The last time Boris Johnson held centre stage with the world’s media was when he was filmed trapped on that zip wire, waving union flags while promoting the London 2012 Olympics. That stunt and his rousing pre-games speech were generally deemed a public relations triumph, capturing the hopeful spirit of recovering from the global financial crash.
But the world is a very different place in 2021 – millions have died in the worst health crisis in more than a century, the global economy is in turmoil, and this year’s Olympics are still under question. So, as Boris Johnson welcomes G7 leaders to Cornwall, what the world needs now is not Flash Boris Johnson the showman, but instead Flash Boris Johnson the superhero who will help save the world.
This might seem a tall order even for an ultra-optimist such as the UK prime minister, but the reality is he and his fellow G7 heads of government do have the knowledge, power and resources at their disposal to do this. Between them, G7 leaders represent two-thirds of the global pharma market, the majority of the world genomic capability, and lead the world in life sciences and clinical trials.
Consensus has emerged
In recent weeks an amazing consensus has emerged among leading health experts, economists, Nobel laureates, faith leaders, and former heads of government about what needs to be done to end the pandemic quickly. This consists of three urgent actions.
Rich countries which have raced ahead in vaccinating their populations should donate approximately one billion doses of their vaccine stocks immediately to COVAX, the global body distributing vaccines efficiently and equitably around the world.
An additional $50 billion – the bulk to come from G7 economies – is needed to fund vaccines, tests and medicines, and strengthen health systems to ensure everyone in the world is protected.
The transfer of vital health technologies to developing countries should be accelerated to rapidly increase the world’s capacity to manufacture COVID-19 vaccines and commodities, which will involve pooling technologies and know-how, suspending patents, and large injections of public financing.
These points ought to be the first three items on the agenda at this year’s G7 summit. The heads of the World Bank, the IMF, the World Health Organisation (WHO)and World Trade Organisation (WTO) called on the G7 to focus exactly on these topics, so it cannot be said the G7 leaders are in the dark.
So Boris’s companions in St Ives now have the script, but it must be recognised it will take these superpowers more than a minute to save the world. And there are significant differences among the G7 leaders about some of the options to achieve these objectives. Whereas Joe Biden and Emmanuel Macron support waiving patents for COVID-19 vaccines during the pandemic, this is opposed by Angela Merkel and Boris Johnson.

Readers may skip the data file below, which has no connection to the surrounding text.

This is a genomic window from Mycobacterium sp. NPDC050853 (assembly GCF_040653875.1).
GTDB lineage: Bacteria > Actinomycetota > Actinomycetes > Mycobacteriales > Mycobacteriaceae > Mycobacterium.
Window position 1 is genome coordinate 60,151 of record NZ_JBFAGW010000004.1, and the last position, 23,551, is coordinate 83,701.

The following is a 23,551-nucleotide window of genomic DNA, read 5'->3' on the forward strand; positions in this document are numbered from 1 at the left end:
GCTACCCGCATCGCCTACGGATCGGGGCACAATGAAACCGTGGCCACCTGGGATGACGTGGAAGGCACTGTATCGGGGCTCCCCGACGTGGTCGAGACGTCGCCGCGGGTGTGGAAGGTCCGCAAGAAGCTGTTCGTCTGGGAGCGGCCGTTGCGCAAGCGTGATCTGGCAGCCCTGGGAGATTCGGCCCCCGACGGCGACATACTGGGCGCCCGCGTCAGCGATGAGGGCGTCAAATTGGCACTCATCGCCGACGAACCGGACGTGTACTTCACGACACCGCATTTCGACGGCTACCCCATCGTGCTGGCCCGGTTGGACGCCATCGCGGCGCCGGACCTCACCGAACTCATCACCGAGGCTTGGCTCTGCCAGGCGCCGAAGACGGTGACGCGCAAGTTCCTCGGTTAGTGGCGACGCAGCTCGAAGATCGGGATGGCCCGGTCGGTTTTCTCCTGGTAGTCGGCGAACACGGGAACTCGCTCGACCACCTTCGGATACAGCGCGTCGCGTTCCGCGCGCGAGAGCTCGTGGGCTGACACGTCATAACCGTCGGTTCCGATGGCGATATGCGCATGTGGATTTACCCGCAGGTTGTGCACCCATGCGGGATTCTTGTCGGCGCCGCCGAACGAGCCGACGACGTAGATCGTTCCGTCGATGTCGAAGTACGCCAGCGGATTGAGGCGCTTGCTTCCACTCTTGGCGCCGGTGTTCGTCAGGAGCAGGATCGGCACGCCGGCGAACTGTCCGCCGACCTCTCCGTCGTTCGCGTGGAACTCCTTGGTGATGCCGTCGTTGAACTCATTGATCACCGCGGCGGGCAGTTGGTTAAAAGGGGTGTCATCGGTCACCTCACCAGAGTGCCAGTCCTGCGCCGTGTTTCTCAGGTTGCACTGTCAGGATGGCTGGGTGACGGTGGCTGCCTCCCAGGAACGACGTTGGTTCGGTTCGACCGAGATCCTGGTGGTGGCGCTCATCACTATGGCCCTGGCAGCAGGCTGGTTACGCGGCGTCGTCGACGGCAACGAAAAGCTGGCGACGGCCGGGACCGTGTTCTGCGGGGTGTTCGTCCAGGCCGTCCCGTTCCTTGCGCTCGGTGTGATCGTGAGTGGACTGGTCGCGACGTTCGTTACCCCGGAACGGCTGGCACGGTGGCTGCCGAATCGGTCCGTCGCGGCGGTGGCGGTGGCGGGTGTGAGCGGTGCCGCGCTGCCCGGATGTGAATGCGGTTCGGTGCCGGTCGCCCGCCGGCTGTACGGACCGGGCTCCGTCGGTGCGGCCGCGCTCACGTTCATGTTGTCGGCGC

Furthermore, the performance of G7 countries in sharing vaccines or deferring orders to enable other countries to catch up has been lamentable and has led to justified criticism that wealthy countries are perpetuating ‘vaccine apartheid’. Less than one per cent of people in low income countries have been vaccinated while highly protected G7 populations fixate on their foreign summer holidays.
In addition, whereas the $50 billion investment to protect everyone has been dubbed the ‘deal of the century’ as it will potentially save the world economy $9 trillion, there has been an alarming lack of solidarity from wealthy countries to pay their fair share.
Criticism over lack of ambition
Faced with potential conflict among the group and wide criticism for a lack of ambition in tackling this agenda, there is a major danger that the UK prime minister might simply try to change the agenda.
Rather than focusing on ending this pandemic, the UK – where the high number of inoculations is giving an illusion of COVID-19 being beaten – may wish to switch its attention to averting future pandemics. This would involve discussing issues such as global health governance, strengthening preparedness systems, and the merits of a pandemic treaty.
These are undoubtedly important issues that the G7 should debate but, at present, it would feel like discussing fire prevention measures in a burning building. With all of us at risk from new variants of the virus, now is the time for heroic firefighting.
If Boris Johnson and the G7 team of 2021 are to go down in history as superheroes rather than villains, they need to follow the script – donate vaccines, fund COVID-19 commodities and health systems, and speed up technology transfers. There is not a second to waste.
This article was originally published in The Times.